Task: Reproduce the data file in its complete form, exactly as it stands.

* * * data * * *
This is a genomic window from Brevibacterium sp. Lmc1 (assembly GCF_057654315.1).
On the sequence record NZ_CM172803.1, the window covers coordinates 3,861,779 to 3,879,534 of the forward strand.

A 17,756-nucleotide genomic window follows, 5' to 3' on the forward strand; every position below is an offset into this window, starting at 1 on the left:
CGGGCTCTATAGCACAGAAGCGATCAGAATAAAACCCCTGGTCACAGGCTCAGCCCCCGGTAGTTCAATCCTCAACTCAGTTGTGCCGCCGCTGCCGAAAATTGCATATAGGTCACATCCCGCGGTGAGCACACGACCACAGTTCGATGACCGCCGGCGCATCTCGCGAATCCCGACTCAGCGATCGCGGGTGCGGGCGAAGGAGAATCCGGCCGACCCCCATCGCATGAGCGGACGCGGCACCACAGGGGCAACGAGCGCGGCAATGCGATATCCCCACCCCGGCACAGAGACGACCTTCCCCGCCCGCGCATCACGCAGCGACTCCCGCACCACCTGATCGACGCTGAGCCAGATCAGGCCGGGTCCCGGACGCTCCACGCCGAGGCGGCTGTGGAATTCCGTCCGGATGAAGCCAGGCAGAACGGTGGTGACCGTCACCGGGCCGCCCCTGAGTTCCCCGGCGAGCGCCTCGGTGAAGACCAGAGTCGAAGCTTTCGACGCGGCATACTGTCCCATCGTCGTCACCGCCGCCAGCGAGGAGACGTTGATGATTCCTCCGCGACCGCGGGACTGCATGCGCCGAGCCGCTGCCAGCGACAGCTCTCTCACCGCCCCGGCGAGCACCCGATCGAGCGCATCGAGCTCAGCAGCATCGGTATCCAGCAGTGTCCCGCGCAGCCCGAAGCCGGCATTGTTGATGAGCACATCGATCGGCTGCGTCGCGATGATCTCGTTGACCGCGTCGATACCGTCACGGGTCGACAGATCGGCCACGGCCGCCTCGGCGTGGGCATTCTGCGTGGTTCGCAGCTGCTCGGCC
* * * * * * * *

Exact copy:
This is a genomic window from Brevibacterium sp. Lmc1 (assembly GCF_057654315.1).
On the sequence record NZ_CM172803.1, the window covers coordinates 3,861,779 to 3,879,534 of the forward strand.

A 17,756-nucleotide genomic window follows, 5' to 3' on the forward strand; every position below is an offset into this window, starting at 1 on the left:
CGGGCTCTATAGCACAGAAGCGATCAGAATAAAACCCCTGGTCACAGGCTCAGCCCCCGGTAGTTCAATCCTCAACTCAGTTGTGCCGCCGCTGCCGAAAATTGCATATAGGTCACATCCCGCGGTGAGCACACGACCACAGTTCGATGACCGCCGGCGCATCTCGCGAATCCCGACTCAGCGATCGCGGGTGCGGGCGAAGGAGAATCCGGCCGACCCCCATCGCATGAGCGGACGCGGCACCACAGGGGCAACGAGCGCGGCAATGCGATATCCCCACCCCGGCACAGAGACGACCTTCCCCGCCCGCGCATCACGCAGCGACTCCCGCACCACCTGATCGACGCTGAGCCAGATCAGGCCGGGTCCCGGACGCTCCACGCCGAGGCGGCTGTGGAATTCCGTCCGGATGAAGCCAGGCAGAACGGTGGTGACCGTCACCGGGCCGCCCCTGAGTTCCCCGGCGAGCGCCTCGGTGAAGACCAGAGTCGAAGCTTTCGACGCGGCATACTGTCCCATCGTCGTCACCGCCGCCAGCGAGGAGACGTTGATGATTCCTCCGCGACCGCGGGACTGCATGCGCCGAGCCGCTGCCAGCGACAGCTCTCTCACCGCCCCGGCGAGCACCCGATCGAGCGCATCGAGCTCAGCAGCATCGGTATCCAGCAGTGTCCCGCGCAGCCCGAAGCCGGCATTGTTGATGAGCACATCGATCGGCTGCGTCGCGATGATCTCGTTGACCGCGTCGATACCGTCACGGGTCGACAGATCGGCCACGGCCGCCTCGGCGTGGGCATTCTGCGTGGTTCGCAGCTGCTCGGCC